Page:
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Feudal fragmentation[1] is stage in the development of certain feudal states, in which it is split into smaller regional state structures, each characterized by significant autonomy if not outright independence and ruled by a high-ranking noble such as a prince or a duke.[2][3] Feudal fragmentation is usually associated with European history, particularly during the Middle Ages.[4]

Feudal fragmentation occurs after the death of the legitimate ruler leaves no clear heirs, and rulers of various subdivisions of the original state fail at electing or agreeing on a new leader for the previous, larger entity. In some cases (for example, the Holy Roman Empire) such a leader may be elected, yet wield much lesser powers than those of his predecessor. Feudal fragmentation is related to the concepts of agnatic seniority and principate.[3]

Fragmentation of Poland between the sons of Bolesław in 1138:
  The Seniorate Province of Władysław II
  Silesian Province of Władysław II
  Masovian Province of Bolesław IV
  Greater Poland Province of Mieszko III
  Sandomierz Province of Henry

  Łęczyca Land
  Pomeranian vassals

This phenomenon has occurred in the history of several countries and regions:

According to Samir Amin, feudal fragmentation has been mostly a European phenomenon and did not occur in the history of China or Islamic Middle Eastern states.[4][19] At the same time, the term feudal fragmentation has been used in the context of history of China (the Warring States period)[20] and history of Japan (the Sengoku period).[21][22][23]

See alsoEdit


  1. ^ Piotr Górecki (1 January 2007). A local society in transition: the Henryków book and related documents. PIMS. p. 62. ISBN 978-0-88844-155-3. Retrieved 23 May 2011.
  2. ^ a b (in Polish) Rozbicie dzielnicowe. WIEM Encyklopedia.
  3. ^ a b c d e (in Polish) rozbicie dzielnicowe. PWN Encyklopedia.
  4. ^ a b Samir Amin, The Ancient World-Systems Versus the Modern Capitalist World-System, in André Gunder Frank; Barry K. Gills (1996). The world system: five hundred years or five thousand?. Psychology Press. p. 252. ISBN 978-0-415-15089-7. Retrieved 23 May 2011.
  5. ^ Norman Davies (30 March 2005). God's Playground: The origins to 1795. Columbia University Press. p. 53. ISBN 978-0-231-12817-9. Retrieved 23 May 2011.
  6. ^ Norman Davies (20 January 1998). Europe: a history. HarperCollins. p. 429. ISBN 978-0-06-097468-8. Retrieved 23 May 2011.
  7. ^ Maureen Perrie (2001). The cult of Ivan the Terrible in Stalin's Russia. Palgrave Macmillan. p. 100. ISBN 978-0-333-65684-6. Retrieved 23 May 2011.
  8. ^ George Ginsburgs; Roger Stenson Clark; Ferdinand Joseph Maria Feldbrugge; Stanisław Pomorski (2001). International and national law in Russia and Eastern Europe: essays in honor of George Ginsburgs. Martinus Nijhoff Publishers. p. 163. ISBN 978-90-411-1654-3. Retrieved 23 May 2011.
  9. ^ Evgeni Tanchev; Martin Belov; Cristian Ionescu; C. A. J. M. Kortmann; J. W. A. Fleuren; Wim Voermans (2008). Constitutional law of 2 EU member states: Bulgaria and Romania : the 2007 enlargement. Kluwer. p. 1. ISBN 978-90-13-05635-8. Retrieved 23 May 2011.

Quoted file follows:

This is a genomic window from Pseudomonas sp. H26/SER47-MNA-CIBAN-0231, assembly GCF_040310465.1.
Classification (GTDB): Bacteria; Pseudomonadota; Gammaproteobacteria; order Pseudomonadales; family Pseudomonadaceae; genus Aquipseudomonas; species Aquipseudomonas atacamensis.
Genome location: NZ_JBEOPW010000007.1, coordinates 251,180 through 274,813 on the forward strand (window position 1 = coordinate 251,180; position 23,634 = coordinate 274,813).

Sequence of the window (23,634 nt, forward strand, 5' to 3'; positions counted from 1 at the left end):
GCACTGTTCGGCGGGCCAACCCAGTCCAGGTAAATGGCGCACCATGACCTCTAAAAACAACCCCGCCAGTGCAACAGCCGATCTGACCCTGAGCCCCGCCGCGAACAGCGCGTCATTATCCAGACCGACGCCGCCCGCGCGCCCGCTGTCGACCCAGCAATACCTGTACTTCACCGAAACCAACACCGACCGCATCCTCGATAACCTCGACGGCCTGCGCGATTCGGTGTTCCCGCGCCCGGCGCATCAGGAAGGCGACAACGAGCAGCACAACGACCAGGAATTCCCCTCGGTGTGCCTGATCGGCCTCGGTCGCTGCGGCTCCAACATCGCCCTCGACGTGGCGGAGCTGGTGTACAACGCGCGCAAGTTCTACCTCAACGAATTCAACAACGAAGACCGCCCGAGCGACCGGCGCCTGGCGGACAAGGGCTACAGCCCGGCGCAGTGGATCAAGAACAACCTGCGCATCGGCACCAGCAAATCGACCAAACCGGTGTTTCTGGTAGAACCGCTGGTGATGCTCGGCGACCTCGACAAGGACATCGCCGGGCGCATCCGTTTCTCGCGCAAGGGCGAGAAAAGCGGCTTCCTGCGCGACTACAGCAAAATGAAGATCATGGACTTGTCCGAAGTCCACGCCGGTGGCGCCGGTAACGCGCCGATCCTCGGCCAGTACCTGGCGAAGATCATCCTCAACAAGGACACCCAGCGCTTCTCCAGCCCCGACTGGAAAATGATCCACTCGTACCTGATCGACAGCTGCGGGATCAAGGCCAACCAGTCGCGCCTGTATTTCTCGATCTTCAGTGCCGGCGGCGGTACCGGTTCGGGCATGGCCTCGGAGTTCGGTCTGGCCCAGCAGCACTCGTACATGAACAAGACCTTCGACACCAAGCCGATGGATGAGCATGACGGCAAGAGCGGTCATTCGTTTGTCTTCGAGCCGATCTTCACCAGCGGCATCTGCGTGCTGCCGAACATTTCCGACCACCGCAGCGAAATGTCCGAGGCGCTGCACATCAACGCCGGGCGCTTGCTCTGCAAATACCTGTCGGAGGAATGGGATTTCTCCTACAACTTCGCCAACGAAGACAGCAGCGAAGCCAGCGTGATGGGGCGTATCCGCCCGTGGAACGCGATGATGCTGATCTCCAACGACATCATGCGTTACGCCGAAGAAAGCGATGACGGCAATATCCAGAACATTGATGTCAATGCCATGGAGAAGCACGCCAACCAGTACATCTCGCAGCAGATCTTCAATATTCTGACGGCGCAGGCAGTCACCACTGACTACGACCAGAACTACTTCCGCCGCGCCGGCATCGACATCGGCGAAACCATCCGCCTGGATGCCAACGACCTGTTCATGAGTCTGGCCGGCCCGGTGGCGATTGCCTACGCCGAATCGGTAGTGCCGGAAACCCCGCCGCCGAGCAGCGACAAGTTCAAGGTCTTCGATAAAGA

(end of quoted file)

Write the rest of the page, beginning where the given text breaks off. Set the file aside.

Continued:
10. ^ Selçuk Akşin Somel (2003). Historical dictionary of the Ottoman Empire. Scarecrow Press. p. 32. ISBN 978-0-8108-4332-5. Retrieved 23 May 2011.
  11. ^ Reinhard Bendix (1980). Kings or people: power and the mandate to rule. University of California Press. p. 141. ISBN 978-0-520-04090-8. Retrieved 23 May 2011.
  12. ^ Mikuláš Teich; Roy Porter (1993). The National question in Europe in historical context. Cambridge University Press. p. 153. ISBN 978-0-521-36713-4. Retrieved 23 May 2011.
  13. ^ Keith Jenkins; Sue Morgan; Alun Munslow (2007). Manifestos for history. Taylor & Francis. p. 188. ISBN 978-0-415-37776-8. Retrieved 23 May 2011.
  14. ^ R. C. van Caenegem (1991). Legal history: a European perspective. Continuum International Publishing Group. p. 149. ISBN 978-1-85285-049-4. Retrieved 23 May 2011.
  15. ^ Peter J. Hugill (1995). World trade since 1431: geography, technology, and capitalism. JHU Press. p. 48. ISBN 978-0-8018-5126-1. Retrieved 23 May 2011.
  16. ^ Stefan Rossbach (1999). Gnostic wars: the Cold War in the context of a history of Western spirituality. Edinburgh University Press. p. 81. ISBN 978-0-7486-1024-2. Retrieved 23 May 2011.
  17. ^ Nicholas Lampert; Gábor Tamás Rittersporn (1992). Stalinism: its nature and aftermath : essays in honour of Moshe Lewin. M.E. Sharpe. p. 86. ISBN 978-0-87332-876-0. Retrieved 23 May 2011.
  18. ^ Donald Kagan; Steven Ozment; Frank M. Turner; A. Daniel Frankforter (13 June 2001). The Western Heritage: To 1715 : Brief Edition. Prentice Hall. p. 143. ISBN 978-0-13-041576-9. Retrieved 24 May 2011.
  19. ^ Samir Amin (January 2011). Global History: A View from the South. Fahamu/Pambazuka. p. 18. ISBN 978-1-906387-96-9. Retrieved 23 May 2011.
  20. ^ Thomas M. Magstadt (25 June 2010). Nations and Government: Comparative Politics in Regional Perspective. Cengage Learning. p. 277. ISBN 978-0-495-91528-7. Retrieved 23 May 2011.
  21. ^ Jeffrey Kopstein (2000). Comparative politics: interests, identities, and institutions in a changing global order. Cambridge University Press. p. 182. ISBN 978-0-521-63356-7. Retrieved 23 May 2011.
  22. ^ Paul N. Siegel (1 September 2005). The Meek and the Militant: Religion and Power Across the World. Haymarket Books. p. 210. ISBN 978-1-931859-24-0. Retrieved 23 May 2011.
  23. ^ Jansen, Marius B. Jansen. (1995). The Emergence of Meiji Japan,p. 124, p. 124, at Google Books; retrieved 6 July 2011